Ideally, children would be eager to help out just because it’s the right thing to do. But that’s not always how it works in reality. The issue of whether kids should be rewarded for doing chores, either with money or privileges, is controversial. “Giving some sort of extrinsic motivator is often what’s needed to get the job done,” says Dr. Mendel.
Dr. Lee notes that paying kids for work around the house — whether in earned activities, parental attention, point towards a coveted object, or actual coin —is not that different from parents getting paid to do a job. “It’s an agreement you make with your child proactively,” she explains. “You’re saying, ‘I know this is hard for you. Here is the paycheck for putting out that hard work.”
What about the argument that rewarding kids for chores is bribery? “Bribery is reactive. It’s waiting for your child to misbehave and then suddenly offering them all these bells and whistles,” says Dr. Lee. “That is very different than deciding beforehand on a contract. We want to try to be as proactive as we possibly can about behavioral contracts from the start.”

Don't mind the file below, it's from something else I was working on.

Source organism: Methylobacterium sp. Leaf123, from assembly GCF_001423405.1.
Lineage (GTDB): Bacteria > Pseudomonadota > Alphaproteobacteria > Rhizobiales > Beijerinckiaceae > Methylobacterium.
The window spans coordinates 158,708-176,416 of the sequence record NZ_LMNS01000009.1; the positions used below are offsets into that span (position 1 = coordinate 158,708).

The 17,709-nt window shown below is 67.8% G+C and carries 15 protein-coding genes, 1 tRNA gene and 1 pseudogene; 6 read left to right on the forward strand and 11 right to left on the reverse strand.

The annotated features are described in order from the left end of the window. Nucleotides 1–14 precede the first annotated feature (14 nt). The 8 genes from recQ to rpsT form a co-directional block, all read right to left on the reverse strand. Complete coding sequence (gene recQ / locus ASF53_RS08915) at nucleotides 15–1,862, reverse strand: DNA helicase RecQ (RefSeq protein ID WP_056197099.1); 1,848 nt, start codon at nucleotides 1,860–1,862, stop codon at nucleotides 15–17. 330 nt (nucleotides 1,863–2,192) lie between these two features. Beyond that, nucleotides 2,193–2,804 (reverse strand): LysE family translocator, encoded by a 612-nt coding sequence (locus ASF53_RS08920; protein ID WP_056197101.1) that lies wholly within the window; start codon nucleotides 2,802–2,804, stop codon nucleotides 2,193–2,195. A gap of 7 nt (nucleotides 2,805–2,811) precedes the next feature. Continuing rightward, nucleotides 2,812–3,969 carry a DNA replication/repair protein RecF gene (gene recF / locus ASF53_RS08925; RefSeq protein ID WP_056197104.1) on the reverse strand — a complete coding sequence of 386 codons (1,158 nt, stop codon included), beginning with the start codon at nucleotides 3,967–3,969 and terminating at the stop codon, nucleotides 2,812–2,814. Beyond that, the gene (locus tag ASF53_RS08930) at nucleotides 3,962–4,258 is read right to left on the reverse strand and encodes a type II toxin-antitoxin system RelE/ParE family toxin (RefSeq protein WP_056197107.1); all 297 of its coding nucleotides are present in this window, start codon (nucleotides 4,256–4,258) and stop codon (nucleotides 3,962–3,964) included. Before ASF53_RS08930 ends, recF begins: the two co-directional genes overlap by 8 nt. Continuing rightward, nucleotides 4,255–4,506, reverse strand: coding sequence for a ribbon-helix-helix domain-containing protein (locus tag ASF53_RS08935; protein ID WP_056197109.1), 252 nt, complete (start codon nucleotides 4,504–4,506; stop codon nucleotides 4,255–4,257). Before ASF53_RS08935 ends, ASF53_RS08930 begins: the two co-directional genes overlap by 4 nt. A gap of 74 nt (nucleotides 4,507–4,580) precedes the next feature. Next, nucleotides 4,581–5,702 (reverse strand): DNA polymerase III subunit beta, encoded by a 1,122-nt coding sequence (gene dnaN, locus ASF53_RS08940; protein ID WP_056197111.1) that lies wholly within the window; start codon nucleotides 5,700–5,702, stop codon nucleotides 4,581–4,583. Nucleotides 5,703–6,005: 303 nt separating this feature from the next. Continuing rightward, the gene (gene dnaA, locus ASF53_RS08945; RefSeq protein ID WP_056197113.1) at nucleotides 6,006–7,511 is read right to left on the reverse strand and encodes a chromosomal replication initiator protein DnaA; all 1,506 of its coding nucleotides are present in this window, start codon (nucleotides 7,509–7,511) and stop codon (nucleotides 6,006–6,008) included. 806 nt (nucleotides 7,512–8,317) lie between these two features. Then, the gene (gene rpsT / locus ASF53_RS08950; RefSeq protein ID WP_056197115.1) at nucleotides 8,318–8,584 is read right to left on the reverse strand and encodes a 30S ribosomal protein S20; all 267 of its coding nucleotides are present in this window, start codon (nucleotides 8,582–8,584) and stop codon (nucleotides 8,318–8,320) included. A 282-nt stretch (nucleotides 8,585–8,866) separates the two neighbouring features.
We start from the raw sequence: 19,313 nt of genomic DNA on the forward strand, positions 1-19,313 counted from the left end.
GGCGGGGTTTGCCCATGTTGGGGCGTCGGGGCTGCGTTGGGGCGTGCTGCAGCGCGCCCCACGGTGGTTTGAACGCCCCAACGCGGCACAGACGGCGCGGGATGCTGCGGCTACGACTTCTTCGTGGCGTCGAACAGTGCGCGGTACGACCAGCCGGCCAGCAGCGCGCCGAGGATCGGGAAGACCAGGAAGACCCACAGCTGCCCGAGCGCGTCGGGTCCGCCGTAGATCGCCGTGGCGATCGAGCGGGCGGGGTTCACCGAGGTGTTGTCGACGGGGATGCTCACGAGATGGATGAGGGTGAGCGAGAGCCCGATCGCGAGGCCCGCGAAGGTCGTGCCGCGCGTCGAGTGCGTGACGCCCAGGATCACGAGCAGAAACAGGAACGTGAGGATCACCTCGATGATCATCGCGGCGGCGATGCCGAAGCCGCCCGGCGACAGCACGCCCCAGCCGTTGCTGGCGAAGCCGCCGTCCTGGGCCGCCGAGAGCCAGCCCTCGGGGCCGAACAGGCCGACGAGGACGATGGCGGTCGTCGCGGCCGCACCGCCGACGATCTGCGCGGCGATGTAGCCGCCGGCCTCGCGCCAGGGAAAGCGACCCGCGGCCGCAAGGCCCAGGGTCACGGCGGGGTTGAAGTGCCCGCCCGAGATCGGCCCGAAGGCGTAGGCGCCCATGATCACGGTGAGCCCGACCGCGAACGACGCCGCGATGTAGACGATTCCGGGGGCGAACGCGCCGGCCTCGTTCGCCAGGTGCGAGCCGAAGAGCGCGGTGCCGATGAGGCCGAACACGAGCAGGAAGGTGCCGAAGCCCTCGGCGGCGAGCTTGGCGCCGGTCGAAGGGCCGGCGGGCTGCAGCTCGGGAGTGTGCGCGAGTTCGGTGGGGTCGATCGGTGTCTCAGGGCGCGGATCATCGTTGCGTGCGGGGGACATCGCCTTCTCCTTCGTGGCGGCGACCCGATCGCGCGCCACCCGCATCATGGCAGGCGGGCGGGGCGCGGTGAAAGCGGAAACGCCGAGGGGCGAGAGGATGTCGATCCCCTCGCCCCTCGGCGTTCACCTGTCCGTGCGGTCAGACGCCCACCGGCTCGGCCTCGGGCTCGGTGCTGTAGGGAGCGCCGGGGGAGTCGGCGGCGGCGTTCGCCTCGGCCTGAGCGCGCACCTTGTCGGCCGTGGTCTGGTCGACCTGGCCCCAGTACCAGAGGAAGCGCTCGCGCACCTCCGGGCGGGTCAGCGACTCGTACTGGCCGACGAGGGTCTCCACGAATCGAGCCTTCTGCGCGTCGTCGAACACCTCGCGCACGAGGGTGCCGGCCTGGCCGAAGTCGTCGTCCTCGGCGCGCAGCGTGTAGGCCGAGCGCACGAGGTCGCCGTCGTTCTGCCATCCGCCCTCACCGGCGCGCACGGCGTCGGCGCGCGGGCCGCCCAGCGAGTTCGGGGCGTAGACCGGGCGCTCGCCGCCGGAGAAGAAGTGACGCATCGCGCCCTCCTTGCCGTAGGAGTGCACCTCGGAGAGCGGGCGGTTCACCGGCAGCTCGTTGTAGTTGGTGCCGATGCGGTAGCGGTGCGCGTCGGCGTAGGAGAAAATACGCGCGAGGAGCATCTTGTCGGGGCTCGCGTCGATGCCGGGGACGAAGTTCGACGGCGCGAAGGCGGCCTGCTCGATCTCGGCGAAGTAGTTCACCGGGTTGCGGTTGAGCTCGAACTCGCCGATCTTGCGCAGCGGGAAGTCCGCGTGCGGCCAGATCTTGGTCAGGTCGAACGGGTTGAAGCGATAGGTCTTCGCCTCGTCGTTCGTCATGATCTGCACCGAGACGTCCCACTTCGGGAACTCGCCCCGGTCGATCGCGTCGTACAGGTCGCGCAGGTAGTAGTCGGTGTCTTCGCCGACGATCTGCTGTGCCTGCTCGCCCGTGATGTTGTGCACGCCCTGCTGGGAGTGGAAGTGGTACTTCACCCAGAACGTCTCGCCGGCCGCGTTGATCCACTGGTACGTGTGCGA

When kids resist doing chores—and they will—Dr. Mendel stresses that it’s important not to make them feel bad or allow the situation to escalate. “You say it as neutrally as possible, just sort of matter of fact: ‘You did not do your chores, so you did not earn your allowance.’”
If you’re using a different reward system, you could point out that they didn’t do the laundry, therefore their soccer uniform isn’t clean, or they didn’t wash the car, so they won’t have the earned privilege of using the car this weekend (in the case of a teenager). In this way, kids begin to understand accountability and that their decisions affect them.
“And then you predict success next time,” suggests Dr. Mendel, by saying, ‘next week is another chance to do your chores and earn your allowance. I know you can do it!’”